Whether alone or with a group, don’t pitch your tent on any lowland farmland (moorland enclosed by walls or fences), within 100 metres of a road, anywhere within sight of houses, in reservoir catchment areas or on archaeological sites. If you are in a camper van, it’s also illegal to sleep in car parks, lay-bys or on moorland verges.
In other parts of the region, wild camping by walkers is often tolerated in more remote rural areas – typically, more than a half-day’s walk from an official campsite or other accommodation. Keep your group small and respect the site by taking litter home and leaving the area as you found it. And if you are camping on a secluded beach, wait until just before dusk to pitch your tent and leave early. Any wood fires should be below the high-tide line, so the sea can carry away the ash.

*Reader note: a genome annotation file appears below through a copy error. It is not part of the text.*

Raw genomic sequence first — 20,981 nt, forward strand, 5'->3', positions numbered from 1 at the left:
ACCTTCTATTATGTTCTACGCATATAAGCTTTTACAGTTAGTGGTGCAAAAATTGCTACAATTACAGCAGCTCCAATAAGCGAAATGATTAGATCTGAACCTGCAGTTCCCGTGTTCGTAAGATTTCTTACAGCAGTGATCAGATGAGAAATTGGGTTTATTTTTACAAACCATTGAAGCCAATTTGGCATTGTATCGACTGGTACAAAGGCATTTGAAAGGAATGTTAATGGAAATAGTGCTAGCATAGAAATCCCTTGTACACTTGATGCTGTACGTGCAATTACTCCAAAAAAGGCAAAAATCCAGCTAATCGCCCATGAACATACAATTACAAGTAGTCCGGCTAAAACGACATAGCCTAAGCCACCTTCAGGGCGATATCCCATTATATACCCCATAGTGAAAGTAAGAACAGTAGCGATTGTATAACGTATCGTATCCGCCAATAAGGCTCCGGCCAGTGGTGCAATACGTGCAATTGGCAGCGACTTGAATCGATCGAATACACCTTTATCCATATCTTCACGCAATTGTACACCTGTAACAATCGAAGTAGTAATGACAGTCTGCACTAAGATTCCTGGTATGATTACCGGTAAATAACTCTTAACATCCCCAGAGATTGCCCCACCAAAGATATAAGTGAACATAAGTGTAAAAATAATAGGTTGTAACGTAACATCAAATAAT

Food and foraging
To get a real sense of a place, it’s a good idea to explore its native food, and the South West offers one of the richest arrays of home-reared, freshly harvested, clotted-cream-smothered bounty that you will find anywhere on our island.
Provenance here can be measured in metres. Honesty boxes filled with overspill from veg patches line the little lanes of Devon and Cornwall, so fill your basket with shiny courgettes, pots of jam, eggs with deep-yellow yolks and some scented flowers for your camping table. Buy fish straight from the fishing boats in tiny harbours and head for the growing number of farmers’ or village markets that offer a lifeline to rural, artisan food producers. Their hand-made, traditional foods, free from additives and made with love, will make you want to throw away your supermarket loyalty card.
You can always catch your own supper by standing on the shoreline with a hook and line (unlike river fishing you don’t need a licence), or learn to forage for wild mushrooms in autumn. And if you want to get even closer to your food, sign up to one of the many courses on offer such as pig rearing and butchering or cheesemaking.